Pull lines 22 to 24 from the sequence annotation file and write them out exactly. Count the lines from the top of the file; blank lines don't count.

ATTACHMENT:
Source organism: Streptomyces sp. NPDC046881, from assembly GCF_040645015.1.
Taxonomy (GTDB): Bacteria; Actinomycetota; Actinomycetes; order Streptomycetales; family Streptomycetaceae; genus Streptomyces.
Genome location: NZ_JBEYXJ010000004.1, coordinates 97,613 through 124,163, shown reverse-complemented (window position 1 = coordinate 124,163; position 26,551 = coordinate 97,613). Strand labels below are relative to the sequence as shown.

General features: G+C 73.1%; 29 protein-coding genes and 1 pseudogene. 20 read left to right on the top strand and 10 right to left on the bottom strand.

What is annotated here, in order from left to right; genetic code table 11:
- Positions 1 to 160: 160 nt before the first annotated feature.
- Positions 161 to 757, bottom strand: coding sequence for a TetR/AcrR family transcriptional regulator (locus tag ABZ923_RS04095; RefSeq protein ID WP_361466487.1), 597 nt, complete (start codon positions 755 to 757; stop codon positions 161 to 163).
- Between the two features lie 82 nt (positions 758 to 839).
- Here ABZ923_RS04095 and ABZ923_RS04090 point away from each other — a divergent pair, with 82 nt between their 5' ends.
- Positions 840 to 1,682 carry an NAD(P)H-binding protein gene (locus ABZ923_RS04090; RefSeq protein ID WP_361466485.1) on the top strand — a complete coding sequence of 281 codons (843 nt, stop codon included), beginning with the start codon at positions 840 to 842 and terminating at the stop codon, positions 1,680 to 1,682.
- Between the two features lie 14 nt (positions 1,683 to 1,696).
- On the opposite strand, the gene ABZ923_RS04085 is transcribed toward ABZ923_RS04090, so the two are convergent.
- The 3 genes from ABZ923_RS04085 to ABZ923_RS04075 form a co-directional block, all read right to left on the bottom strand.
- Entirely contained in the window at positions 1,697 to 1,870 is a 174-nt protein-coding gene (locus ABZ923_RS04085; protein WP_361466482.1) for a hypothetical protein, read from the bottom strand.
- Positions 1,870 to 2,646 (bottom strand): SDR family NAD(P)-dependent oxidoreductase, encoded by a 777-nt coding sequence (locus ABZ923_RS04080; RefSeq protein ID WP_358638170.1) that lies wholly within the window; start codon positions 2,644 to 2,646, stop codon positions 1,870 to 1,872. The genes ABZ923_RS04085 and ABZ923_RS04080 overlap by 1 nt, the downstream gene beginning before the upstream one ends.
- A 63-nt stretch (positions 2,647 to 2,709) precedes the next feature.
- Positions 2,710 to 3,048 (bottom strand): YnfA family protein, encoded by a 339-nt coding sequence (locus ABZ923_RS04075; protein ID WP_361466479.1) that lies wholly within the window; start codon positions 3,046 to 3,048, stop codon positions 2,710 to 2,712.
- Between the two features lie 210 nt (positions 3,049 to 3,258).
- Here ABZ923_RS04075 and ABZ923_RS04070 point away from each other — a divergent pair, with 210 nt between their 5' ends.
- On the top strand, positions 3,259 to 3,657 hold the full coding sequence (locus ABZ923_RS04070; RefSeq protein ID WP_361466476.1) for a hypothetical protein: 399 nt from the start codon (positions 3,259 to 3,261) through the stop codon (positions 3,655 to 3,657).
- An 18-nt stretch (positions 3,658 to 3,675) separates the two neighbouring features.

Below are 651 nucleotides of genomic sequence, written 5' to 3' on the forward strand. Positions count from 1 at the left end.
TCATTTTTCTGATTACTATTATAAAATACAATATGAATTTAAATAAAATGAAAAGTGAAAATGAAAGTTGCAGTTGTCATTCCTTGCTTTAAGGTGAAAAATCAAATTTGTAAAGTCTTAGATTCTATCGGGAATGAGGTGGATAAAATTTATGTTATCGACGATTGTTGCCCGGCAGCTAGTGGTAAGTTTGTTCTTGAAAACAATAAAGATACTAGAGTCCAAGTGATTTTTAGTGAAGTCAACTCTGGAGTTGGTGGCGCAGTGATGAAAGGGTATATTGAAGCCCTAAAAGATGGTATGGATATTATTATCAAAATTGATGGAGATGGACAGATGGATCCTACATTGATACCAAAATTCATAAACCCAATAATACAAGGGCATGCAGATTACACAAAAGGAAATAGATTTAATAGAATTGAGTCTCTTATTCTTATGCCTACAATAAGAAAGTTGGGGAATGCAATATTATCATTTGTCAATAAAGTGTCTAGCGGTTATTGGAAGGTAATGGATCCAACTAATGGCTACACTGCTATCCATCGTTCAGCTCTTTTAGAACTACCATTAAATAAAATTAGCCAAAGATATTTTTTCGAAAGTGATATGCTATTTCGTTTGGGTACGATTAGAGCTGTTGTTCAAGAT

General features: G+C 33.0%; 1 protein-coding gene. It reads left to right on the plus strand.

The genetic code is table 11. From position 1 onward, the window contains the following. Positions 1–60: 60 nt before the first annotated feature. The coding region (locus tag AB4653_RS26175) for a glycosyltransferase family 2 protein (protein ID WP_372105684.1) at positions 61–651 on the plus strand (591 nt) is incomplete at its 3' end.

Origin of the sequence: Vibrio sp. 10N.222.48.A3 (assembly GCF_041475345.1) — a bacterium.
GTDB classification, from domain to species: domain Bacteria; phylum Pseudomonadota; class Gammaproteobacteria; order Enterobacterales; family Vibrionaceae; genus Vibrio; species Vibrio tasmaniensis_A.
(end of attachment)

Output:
Below are 651 nucleotides of genomic sequence, written 5' to 3' on the forward strand. Positions count from 1 at the left end.
TCATTTTTCTGATTACTATTATAAAATACAATATGAATTTAAATAAAATGAAAAGTGAAAATGAAAGTTGCAGTTGTCATTCCTTGCTTTAAGGTGAAAAATCAAATTTGTAAAGTCTTAGATTCTATCGGGAATGAGGTGGATAAAATTTATGTTATCGACGATTGTTGCCCGGCAGCTAGTGGTAAGTTTGTTCTTGAAAACAATAAAGATACTAGAGTCCAAGTGATTTTTAGTGAAGTCAACTCTGGAGTTGGTGGCGCAGTGATGAAAGGGTATATTGAAGCCCTAAAAGATGGTATGGATATTATTATCAAAATTGATGGAGATGGACAGATGGATCCTACATTGATACCAAAATTCATAAACCCAATAATACAAGGGCATGCAGATTACACAAAAGGAAATAGATTTAATAGAATTGAGTCTCTTATTCTTATGCCTACAATAAGAAAGTTGGGGAATGCAATATTATCATTTGTCAATAAAGTGTCTAGCGGTTATTGGAAGGTAATGGATCCAACTAATGGCTACACTGCTATCCATCGTTCAGCTCTTTTAGAACTACCATTAAATAAAATTAGCCAAAGATATTTTTTCGAAAGTGATATGCTATTTCGTTTGGGTACGATTAGAGCTGTTGTTCAAGAT

General features: G+C 33.0%; 1 protein-coding gene. It reads left to right on the plus strand.